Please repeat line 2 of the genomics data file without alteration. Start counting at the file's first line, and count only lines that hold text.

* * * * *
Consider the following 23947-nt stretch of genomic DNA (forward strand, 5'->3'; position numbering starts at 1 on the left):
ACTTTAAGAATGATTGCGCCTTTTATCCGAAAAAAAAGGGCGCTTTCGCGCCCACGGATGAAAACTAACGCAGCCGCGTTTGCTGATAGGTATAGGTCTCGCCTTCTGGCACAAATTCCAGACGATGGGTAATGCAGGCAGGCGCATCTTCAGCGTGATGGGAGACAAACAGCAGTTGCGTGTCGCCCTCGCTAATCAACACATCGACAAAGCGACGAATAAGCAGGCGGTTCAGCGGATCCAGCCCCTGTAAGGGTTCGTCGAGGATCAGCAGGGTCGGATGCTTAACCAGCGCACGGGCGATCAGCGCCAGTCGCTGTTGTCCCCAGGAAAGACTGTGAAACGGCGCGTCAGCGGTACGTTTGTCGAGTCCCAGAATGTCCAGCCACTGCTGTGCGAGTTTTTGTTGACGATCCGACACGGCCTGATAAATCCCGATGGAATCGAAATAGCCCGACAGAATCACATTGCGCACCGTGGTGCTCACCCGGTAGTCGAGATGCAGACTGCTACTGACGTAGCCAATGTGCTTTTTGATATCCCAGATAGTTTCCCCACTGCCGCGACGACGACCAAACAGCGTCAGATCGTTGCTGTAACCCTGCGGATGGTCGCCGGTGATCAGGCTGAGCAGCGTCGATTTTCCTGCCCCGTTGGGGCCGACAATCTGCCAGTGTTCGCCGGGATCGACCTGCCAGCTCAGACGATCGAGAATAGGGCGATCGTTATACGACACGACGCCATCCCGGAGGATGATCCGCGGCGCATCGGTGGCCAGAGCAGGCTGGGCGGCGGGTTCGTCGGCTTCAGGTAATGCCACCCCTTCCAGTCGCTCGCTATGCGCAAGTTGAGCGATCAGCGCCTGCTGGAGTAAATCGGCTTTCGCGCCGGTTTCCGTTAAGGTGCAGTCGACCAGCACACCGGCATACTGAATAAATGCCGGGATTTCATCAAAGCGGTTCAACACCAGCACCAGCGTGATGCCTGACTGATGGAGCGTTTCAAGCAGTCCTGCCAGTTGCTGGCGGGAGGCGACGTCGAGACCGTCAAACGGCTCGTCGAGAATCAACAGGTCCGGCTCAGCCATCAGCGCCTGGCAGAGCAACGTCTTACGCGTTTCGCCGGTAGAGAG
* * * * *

ACTTTAAGAATGATTGCGCCTTTTATCCGAAAAAAAAGGGCGCTTTCGCGCCCACGGATGAAAACTAACGCAGCCGCGTTTGCTGATAGGTATAGGTCTCGCCTTCTGGCACAAATTCCAGACGATGGGTAATGCAGGCAGGCGCATCTTCAGCGTGATGGGAGACAAACAGCAGTTGCGTGTCGCCCTCGCTAATCAACACATCGACAAAGCGACGAATAAGCAGGCGGTTCAGCGGATCCAGCCCCTGTAAGGGTTCGTCGAGGATCAGCAGGGTCGGATGCTTAACCAGCGCACGGGCGATCAGCGCCAGTCGCTGTTGTCCCCAGGAAAGACTGTGAAACGGCGCGTCAGCGGTACGTTTGTCGAGTCCCAGAATGTCCAGCCACTGCTGTGCGAGTTTTTGTTGACGATCCGACACGGCCTGATAAATCCCGATGGAATCGAAATAGCCCGACAGAATCACATTGCGCACCGTGGTGCTCACCCGGTAGTCGAGATGCAGACTGCTACTGACGTAGCCAATGTGCTTTTTGATATCCCAGATAGTTTCCCCACTGCCGCGACGACGACCAAACAGCGTCAGATCGTTGCTGTAACCCTGCGGATGGTCGCCGGTGATCAGGCTGAGCAGCGTCGATTTTCCTGCCCCGTTGGGGCCGACAATCTGCCAGTGTTCGCCGGGATCGACCTGCCAGCTCAGACGATCGAGAATAGGGCGATCGTTATACGACACGACGCCATCCCGGAGGATGATCCGCGGCGCATCGGTGGCCAGAGCAGGCTGGGCGGCGGGTTCGTCGGCTTCAGGTAATGCCACCCCTTCCAGTCGCTCGCTATGCGCAAGTTGAGCGATCAGCGCCTGCTGGAGTAAATCGGCTTTCGCGCCGGTTTCCGTTAAGGTGCAGTCGACCAGCACACCGGCATACTGAATAAATGCCGGGATTTCATCAAAGCGGTTCAACACCAGCACCAGCGTGATGCCTGACTGATGGAGCGTTTCAAGCAGTCCTGCCAGTTGCTGGCGGGAGGCGACGTCGAGACCGTCAAACGGCTCGTCGAGAATCAACAGGTCCGGCTCAGCCATCAGCGCCTGGCAGAGCAACGTCTTACGCGTTTCGCCGGTAGAGAG